- Entrepreneurship & intrapreneurship
Investment: Is climate tech crisis-proof?
More than $50 billion will be invested in climate tech start-ups by 2022, according to a PWC study, or just over a quarter of all venture capital funds. The appetite for the sector is growing steadily, and even accelerating, but not for everyone: this phenomenon benefits above all early-stage start-ups, less so the more mature structures, which face more difficulties in continuing to raise funds.
The role of regulation
How can this attraction be explained? Regulations are intensifying in all sectors, such as the one affecting construction since the RE2020 came into force in France (Environmental Regulations), which defines the maximum carbon footprint of a new building to authorise its construction. As the current ways of building are not compatible with the highest thresholds of this regulation, which will become stricter until 2030, investing in innovation has become a must for the financiers of construction technologies (contech). We can also note the knock-on effect initiated by public investment plans (law on renewable energy, France 2030, Biden plan in the USA, etc.) which are mobilising more and more funds for the ecological transition. Finally, we must not overlook the dry powder phenomenon: investment funds have substantial reserves, a significant proportion of which is already earmarked for climate tech.
Investors’ Voices :
What prospects do investors envisage more specifically in the climate tech sector? Mauricio Weiss, Zacua Ventures analyses:
“Our latest study reveals that a majority of investment funds intend to increase their investments in the sustainability field. 30% would like to increase their investments in new building materials. Regulatory pressure has a direct effect on investment priorities. Market uncertainties, on the other hand, are forcing investors to refocus on their core businesses and key regions, which means more challenges for start-ups who would like to attract international or multi-vertical funds.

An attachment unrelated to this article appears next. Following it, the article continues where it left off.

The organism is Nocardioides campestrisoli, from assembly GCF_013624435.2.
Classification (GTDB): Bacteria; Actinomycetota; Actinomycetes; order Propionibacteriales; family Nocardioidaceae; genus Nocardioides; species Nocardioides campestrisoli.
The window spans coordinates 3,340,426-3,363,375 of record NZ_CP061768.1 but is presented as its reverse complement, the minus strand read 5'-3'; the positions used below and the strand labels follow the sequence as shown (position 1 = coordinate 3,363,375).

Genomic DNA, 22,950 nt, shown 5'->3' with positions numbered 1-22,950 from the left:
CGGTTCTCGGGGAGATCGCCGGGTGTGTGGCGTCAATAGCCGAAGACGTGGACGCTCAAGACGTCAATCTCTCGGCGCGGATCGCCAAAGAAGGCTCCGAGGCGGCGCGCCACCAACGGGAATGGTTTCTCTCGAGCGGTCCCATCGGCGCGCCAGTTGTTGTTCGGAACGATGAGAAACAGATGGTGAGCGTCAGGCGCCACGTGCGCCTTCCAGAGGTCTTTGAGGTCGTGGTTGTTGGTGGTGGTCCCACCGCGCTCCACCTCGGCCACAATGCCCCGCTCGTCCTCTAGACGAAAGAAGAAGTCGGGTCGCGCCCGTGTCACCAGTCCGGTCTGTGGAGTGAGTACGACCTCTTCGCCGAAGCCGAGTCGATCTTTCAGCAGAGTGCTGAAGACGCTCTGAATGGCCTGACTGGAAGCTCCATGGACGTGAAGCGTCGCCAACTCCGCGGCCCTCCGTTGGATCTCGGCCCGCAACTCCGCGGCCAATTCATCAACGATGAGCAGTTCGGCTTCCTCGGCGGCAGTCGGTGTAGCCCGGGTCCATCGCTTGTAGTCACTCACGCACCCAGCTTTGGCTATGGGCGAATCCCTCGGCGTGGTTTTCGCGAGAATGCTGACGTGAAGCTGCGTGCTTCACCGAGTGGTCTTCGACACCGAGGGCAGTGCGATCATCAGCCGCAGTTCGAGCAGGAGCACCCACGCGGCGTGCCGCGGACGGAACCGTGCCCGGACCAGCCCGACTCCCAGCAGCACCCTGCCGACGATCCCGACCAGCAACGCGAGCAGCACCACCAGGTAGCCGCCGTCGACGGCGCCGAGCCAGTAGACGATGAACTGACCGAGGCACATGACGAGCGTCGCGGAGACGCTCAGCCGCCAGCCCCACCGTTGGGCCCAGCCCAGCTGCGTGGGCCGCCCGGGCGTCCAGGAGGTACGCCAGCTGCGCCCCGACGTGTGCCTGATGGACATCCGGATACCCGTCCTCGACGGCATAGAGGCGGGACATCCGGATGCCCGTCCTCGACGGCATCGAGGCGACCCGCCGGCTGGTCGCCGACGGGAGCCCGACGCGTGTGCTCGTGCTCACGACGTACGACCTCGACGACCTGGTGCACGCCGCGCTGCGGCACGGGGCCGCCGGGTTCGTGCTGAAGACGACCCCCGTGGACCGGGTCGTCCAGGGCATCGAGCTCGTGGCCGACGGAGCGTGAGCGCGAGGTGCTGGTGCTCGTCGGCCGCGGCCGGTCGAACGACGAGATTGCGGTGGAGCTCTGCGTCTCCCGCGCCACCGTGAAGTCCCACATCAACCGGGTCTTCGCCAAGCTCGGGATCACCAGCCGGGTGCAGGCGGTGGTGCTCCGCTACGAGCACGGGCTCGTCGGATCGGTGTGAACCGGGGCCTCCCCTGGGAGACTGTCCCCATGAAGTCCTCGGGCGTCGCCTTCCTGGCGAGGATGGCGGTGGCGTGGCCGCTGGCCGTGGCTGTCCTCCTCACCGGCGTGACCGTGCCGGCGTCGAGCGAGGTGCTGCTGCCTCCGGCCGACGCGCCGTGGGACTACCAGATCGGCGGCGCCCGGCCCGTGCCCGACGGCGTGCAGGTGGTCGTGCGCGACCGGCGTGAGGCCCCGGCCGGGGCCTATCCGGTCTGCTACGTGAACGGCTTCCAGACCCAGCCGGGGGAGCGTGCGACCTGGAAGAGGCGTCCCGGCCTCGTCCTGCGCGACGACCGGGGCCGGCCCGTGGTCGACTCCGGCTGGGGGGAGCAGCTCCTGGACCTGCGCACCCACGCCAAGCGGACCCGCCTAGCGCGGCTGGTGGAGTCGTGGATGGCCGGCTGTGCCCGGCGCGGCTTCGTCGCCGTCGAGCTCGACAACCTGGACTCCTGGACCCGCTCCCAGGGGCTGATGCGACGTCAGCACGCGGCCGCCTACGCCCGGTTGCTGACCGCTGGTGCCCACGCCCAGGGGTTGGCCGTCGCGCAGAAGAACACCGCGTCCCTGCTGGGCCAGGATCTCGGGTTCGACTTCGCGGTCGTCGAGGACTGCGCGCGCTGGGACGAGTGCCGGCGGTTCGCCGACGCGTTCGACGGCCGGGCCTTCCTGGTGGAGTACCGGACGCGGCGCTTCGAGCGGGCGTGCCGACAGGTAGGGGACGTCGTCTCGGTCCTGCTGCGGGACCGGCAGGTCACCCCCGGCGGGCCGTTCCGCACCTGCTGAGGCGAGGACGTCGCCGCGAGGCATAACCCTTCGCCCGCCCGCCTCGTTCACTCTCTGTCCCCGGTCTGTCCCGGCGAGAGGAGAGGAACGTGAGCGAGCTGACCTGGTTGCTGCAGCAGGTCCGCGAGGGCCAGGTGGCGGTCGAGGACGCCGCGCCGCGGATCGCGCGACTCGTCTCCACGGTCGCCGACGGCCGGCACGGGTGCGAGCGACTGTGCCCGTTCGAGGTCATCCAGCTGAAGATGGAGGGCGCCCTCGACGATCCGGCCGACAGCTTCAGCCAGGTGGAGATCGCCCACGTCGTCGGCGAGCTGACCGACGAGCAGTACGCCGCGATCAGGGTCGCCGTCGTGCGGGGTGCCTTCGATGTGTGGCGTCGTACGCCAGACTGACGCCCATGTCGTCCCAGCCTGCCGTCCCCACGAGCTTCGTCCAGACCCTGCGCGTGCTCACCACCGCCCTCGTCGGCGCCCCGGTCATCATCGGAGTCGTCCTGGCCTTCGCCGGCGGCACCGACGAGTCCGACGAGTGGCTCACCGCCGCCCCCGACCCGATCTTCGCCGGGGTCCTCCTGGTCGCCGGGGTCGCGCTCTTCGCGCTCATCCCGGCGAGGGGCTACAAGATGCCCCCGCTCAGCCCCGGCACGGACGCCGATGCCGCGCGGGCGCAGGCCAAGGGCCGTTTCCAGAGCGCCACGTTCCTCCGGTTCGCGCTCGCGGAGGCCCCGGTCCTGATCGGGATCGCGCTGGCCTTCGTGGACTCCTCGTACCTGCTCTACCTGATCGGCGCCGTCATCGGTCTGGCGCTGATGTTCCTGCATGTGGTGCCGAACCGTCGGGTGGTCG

Mathias Flattin of Axeleo Capital confirms the refocusing of investment on start-ups that can address the most critical issues highlighted by the environmental crisis:
With the accumulation of crises, priorities are changing: less nice to have, more must have, i.e. a refocusing on the essentials, the real needs, and less speculation. For entrepreneurs, this means being able to demonstrate an impact, providing solutions through innovation to societal and environmental problems in order to attract investment from the start.
Three start-ups that have benefited from Leonard’s support and financing through the SEED programme testify to their financing paths.
Rémi Perony, President and founder
Creation date: 2020
Elevator pitch: We design and manufacture a low carbon air conditioning system
Financing path: a first €200k seed funding from the Grenoble SATT network, then the French Tech Emergence grant and an honorary loan from the Entreprendre Isère network, Deep Tech grants, and the first bank loans. The early stage is quite fluid when you tick the ‘right boxes’ in the French investment ecosystem: credible scientific/technological fundamentals, significant market potential and a good team. The knock-on effect of these public funds is very clear. But then you have to quickly raise funds, and that’s more difficult, because investors are still focusing on questions that Deep Tech startups can’t answer, especially time-to-market. Gradually, however, we are seeing a renewed interest in hardware and risk. The entire investment sector needs to move towards other types of indicators for decision-making; today’s indicators are still too calibrated for digital companies with a clear path.